According to the Center for Disease Control and Prevention, 1 in 3 women, 1 in 4 men, and 1 in 2 transgender-identifying individuals will be in an abusive relationship in their lifetime. Many people enjoy their first romantic relationship while attending university, but most people were never taught what a healthy relationship looks like. The One Love Foundation, an organization that works to end relationship abuse, lists these ten signs of a healthy relationship so that you can make sure your relationship is a healthy one:
- Comfortable Pace The relationship moves at a speed that feels enjoyable for each person. It is normal to want to spend a lot of time with someone when you first meet them, but it is important that you are both on the same page with how the relationship is moving. In a healthy relationship, you are not rushed or pressured in a way that makes you feel overwhelmed.
- Trust Confidence that your partner will not do anything to hurt you or ruin the relationship. In a healthy relationship, trust comes easily and you do not have to question the other person’s intentions or whether they have your back. They respect your privacy and would never put you through a “test” to prove your loyalty.
- Honesty You can be truthful and candid without fearing how the other person will respond. In a healthy relationship, you should feel like you can share the full truth about your life and feelings with each other. They may not like what you have to say, but will respond to disappointing news in a considerate way.
- Independence You have space to be yourself outside of the relationship. The other person should be supportive of your hobbies and your relationships with other friends, family and coworkers. Having independence means being free to do you and giving your partner that same freedom.
- Respect You value one another’s beliefs and opinions, and love one another for who you are as a person. You feel comfortable setting boundaries and are confident that the other person will respect those boundaries. They cheer for you when you achieve something, support your hard work and dreams, and appreciate you.
- Equality The relationship feels balanced and everyone puts the same effort into the success of the relationship. You don’t let one person’s preferences and opinions dominate, and instead, you hear each other out and make compromises when you don’t want the same thing.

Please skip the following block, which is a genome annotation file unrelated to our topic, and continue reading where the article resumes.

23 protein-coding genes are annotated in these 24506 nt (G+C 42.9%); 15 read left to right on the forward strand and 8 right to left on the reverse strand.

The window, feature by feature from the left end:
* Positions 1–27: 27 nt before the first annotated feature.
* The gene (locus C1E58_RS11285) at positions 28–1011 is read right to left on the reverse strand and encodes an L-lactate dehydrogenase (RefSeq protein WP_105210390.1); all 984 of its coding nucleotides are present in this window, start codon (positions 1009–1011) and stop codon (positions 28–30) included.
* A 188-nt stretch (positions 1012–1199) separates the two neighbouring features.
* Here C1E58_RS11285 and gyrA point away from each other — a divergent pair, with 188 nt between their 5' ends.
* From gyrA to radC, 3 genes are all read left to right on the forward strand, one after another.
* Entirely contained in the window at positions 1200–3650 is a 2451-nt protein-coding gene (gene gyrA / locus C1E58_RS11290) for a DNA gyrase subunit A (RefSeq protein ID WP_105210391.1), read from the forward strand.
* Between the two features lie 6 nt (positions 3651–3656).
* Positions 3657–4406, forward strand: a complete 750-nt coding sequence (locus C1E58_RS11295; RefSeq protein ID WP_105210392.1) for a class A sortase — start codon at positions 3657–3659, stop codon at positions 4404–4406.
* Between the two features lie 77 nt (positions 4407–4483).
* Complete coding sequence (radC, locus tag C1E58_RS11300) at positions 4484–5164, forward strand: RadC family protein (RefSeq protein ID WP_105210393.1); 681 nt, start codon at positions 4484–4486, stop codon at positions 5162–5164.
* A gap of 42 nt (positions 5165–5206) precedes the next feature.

- Kindness You are caring and empathetic to one another, and provide comfort and support. In a healthy relationship, the other person will do things that they know will make you happy. Kindness should be a two-way street – it is given and returned in your relationship.
- Taking Responsibility Owning your actions and words. You avoid placing blame and are able to admit when you make a mistake. You can take ownership for the impact your words or behavior had, even if it was not your intention.
- Healthy Conflict Openly and respectfully discussing issues and confronting disagreements in a non-judgmental way. Conflict is a normal and expected part of any relationship. Healthy conflict is recognizing the root issue and addressing it respectfully before it escalates into something bigger. No one should belittle or yell during an argument.
- Fun You enjoy spending time together and you bring out the best in each other. A healthy relationship should feel easy and make you happy. You can let loose, laugh together and be yourselves — the relationship does not bring your mood down, but cheers you up.
Make a commitment to developing healthy relationships this Valentine’s Day. Love is a skill that takes work. Everyone does unhealthy things in relationships. Nobody is perfect, but we can all learn to love better and have healthier relationships.
The One Love Foundation is interested in bringing educational opportunities to student groups who are interested in learning more about healthy relationships. If you are interested in hosting a One Love workshop, please feel free to check out the One Love Foundation website: joinonelove.org/our-education.